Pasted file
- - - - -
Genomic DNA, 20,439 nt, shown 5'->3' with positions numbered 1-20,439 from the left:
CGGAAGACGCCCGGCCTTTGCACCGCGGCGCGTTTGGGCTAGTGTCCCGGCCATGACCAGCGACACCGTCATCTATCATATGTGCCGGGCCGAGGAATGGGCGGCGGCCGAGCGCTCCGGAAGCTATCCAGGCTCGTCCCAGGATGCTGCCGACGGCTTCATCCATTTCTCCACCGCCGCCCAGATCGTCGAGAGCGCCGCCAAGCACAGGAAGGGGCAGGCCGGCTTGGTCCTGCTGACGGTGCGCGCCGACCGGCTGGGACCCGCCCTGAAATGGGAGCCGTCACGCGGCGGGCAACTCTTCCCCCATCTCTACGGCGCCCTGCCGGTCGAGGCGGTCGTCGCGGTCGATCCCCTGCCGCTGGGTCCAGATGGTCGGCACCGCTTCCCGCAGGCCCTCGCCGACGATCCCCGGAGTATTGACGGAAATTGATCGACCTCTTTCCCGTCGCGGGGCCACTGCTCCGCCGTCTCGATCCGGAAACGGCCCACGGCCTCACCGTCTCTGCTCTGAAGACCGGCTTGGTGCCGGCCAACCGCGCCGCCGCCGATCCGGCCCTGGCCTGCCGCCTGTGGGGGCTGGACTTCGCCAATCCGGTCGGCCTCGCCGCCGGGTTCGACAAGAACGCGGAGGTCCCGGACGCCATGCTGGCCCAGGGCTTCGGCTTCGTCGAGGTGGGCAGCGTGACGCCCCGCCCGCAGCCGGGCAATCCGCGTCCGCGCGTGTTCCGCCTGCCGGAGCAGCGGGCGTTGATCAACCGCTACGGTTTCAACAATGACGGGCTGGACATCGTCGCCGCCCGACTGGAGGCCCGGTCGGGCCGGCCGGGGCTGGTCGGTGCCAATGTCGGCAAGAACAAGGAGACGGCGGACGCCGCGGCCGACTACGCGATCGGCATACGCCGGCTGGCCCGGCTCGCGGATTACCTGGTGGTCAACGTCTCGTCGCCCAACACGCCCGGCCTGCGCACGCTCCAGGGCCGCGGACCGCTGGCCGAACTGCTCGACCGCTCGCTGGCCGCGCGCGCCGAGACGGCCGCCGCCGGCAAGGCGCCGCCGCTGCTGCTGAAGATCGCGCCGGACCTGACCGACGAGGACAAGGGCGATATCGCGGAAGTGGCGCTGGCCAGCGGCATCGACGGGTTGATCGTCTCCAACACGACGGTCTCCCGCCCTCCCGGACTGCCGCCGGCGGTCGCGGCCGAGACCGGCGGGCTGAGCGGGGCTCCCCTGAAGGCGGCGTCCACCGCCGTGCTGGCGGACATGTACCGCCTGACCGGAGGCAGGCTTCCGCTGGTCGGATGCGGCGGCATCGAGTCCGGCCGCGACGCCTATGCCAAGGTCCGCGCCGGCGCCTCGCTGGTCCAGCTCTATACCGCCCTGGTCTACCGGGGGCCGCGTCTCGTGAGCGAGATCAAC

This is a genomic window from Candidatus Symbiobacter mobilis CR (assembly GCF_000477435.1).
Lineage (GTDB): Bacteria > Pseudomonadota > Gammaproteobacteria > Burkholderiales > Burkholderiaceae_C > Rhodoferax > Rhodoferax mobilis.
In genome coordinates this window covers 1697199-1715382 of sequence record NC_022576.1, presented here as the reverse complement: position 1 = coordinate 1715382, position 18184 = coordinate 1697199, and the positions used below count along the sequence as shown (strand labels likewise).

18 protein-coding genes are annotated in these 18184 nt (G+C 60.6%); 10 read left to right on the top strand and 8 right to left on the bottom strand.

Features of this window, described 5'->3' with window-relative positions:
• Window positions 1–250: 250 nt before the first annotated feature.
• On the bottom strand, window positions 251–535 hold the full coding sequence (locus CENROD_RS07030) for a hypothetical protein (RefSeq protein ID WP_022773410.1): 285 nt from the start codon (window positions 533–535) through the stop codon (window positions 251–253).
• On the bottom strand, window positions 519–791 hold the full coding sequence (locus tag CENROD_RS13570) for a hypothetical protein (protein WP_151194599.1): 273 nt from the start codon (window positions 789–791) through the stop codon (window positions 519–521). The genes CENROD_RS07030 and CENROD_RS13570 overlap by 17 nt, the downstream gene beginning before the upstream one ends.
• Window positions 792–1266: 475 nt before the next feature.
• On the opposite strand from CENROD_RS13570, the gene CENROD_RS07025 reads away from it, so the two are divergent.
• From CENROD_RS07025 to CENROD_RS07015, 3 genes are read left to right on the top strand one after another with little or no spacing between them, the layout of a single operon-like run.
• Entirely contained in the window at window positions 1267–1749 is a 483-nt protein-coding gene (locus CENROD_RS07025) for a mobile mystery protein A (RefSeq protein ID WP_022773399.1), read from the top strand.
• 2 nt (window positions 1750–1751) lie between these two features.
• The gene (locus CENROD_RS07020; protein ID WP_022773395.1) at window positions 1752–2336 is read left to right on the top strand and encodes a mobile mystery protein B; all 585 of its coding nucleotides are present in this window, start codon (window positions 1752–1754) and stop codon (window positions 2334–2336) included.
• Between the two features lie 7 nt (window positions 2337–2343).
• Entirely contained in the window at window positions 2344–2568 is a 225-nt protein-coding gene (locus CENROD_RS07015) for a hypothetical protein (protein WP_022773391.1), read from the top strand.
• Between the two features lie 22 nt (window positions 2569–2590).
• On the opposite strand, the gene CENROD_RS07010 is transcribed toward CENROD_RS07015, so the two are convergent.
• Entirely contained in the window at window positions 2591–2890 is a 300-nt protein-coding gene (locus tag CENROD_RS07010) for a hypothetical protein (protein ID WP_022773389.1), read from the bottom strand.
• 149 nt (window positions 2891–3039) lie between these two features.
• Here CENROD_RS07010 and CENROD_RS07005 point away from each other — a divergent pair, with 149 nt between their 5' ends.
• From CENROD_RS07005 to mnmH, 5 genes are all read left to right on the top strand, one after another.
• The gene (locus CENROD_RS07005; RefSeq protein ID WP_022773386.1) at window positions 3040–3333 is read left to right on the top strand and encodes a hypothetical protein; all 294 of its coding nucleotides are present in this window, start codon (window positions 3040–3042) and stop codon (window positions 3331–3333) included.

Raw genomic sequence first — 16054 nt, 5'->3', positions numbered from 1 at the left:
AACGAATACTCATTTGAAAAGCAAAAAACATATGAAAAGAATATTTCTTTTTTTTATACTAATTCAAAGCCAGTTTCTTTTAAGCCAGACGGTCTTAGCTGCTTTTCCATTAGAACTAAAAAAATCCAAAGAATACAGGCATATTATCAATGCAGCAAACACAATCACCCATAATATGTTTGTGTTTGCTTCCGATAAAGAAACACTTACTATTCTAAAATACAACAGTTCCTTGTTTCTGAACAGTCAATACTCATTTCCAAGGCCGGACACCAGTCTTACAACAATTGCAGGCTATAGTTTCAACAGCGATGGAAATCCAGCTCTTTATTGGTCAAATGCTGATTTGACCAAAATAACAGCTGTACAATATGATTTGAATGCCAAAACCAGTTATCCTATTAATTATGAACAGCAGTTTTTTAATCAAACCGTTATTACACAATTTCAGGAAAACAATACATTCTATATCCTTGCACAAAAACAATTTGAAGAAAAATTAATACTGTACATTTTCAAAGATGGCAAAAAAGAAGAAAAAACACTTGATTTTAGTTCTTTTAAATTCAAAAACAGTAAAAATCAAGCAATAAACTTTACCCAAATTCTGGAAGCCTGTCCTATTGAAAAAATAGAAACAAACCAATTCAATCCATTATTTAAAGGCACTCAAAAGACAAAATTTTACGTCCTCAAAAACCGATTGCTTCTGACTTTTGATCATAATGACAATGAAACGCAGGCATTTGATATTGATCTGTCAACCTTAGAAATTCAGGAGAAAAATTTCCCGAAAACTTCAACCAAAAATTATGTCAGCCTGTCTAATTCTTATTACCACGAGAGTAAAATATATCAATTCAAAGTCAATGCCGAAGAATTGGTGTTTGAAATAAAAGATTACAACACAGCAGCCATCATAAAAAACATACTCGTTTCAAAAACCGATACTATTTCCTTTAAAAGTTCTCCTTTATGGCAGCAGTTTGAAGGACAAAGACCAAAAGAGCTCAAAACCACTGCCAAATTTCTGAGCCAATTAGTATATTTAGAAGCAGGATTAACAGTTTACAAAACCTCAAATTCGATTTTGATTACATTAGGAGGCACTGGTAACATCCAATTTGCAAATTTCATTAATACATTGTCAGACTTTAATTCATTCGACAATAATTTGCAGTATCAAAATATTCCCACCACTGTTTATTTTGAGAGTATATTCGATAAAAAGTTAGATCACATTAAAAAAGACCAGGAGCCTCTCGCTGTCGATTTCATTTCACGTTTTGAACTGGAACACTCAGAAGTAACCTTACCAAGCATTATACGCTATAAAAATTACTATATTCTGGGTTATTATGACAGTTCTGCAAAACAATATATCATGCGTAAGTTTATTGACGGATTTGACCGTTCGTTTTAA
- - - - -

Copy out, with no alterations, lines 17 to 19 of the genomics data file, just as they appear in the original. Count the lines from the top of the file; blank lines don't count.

• Between the two features lie 7 nt (window positions 2337–2343).
• Entirely contained in the window at window positions 2344–2568 is a 225-nt protein-coding gene (locus CENROD_RS07015) for a hypothetical protein (protein WP_022773391.1), read from the top strand.
• Between the two features lie 22 nt (window positions 2569–2590).